Variable annuities are the most popular annuities because they offer by far the best shot at capital appreciation. But it’s a safe bet that they haven’t been popular much of this calendar quarter, VA sales typically track the ups and downs of the stock market, and the stock market got off to an abysmal start in 2016.
Happily, the backdrop has markedly improved. Stocks have rebounded nicely and appear to be stabilizing, and so folks who put plans to buy a VA on the back burner no doubt have started shopping again.
This is probably a smart move at this time, and certainly less unsettling. But potential buyers should make sure they’re covering the bases required to buy a VA that is truly best for them.
Here are five tips:
* Be cognizant of the share class you buy. Different share classes have different fee structures. Flagship Shares usually have the lowest fees, offsetting the arguably negative fact that they have among the longest surrender fee schedules – six to eight years. At the opposite end of the spectrum are L Shares, whose fees are about 50 basis points higher. There are also Bonus Shares, which pay a bonus but have higher fees, and the Fully Liquid Option.
* Don’t automatically sidestep Bonus Shares because of their higher fees.
They may be best if the bonus is sufficiently generous to offset those fees for a long time. To determine this, divide the amount of the bonus by the additional annual cost of the VA and see how long it takes to come out even. If you’re still ahead after 10 years, it’s probably a good deal.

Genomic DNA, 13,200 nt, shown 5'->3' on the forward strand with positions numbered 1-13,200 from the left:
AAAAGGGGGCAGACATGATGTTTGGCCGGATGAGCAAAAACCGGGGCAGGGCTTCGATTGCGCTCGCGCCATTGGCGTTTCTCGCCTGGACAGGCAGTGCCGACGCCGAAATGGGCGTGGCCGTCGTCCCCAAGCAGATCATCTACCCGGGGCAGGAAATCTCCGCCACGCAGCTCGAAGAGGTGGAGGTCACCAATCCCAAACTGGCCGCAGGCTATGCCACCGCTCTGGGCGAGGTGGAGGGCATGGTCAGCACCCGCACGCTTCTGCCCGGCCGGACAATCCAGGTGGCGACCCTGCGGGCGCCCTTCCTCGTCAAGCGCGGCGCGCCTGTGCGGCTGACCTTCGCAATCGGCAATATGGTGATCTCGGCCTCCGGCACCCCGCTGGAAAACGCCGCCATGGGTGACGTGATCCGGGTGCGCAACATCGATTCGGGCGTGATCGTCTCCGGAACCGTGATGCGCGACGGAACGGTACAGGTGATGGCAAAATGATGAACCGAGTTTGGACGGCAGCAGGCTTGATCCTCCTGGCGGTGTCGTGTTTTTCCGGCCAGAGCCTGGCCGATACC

* If you buy a living benefit rider, make sure you buy an annuity from a highly rated insurance company. You’re in this for the long-term and want to make sure the annuity underwriter is rock-solid. The A.M. Best rating should not be lower than B+, even though a B rating is still investment grade.
* In buying a living benefit, make sure you select the premium that best fits your long-term goals. The options are a single premium and a joint premium. Some brokers don’t even mention the joint premium to couples because it pays less (since it covers two lives, not one). But you’ll be sorry if your spouse was the single annuitant and dies because the annuity payments will cease.
* Make sure you select a VA whose sub-accounts (stock mutual funds) mesh with your investment preferences. If you’re an aggressive investor, make sure you have at least a small handful of aggressive growth sub-accounts from which to choose. If you’re conservative, make sure the selection offered doesn’t force you to invest in a sub-account riskier than you prefer.
Written by Steve Kaufman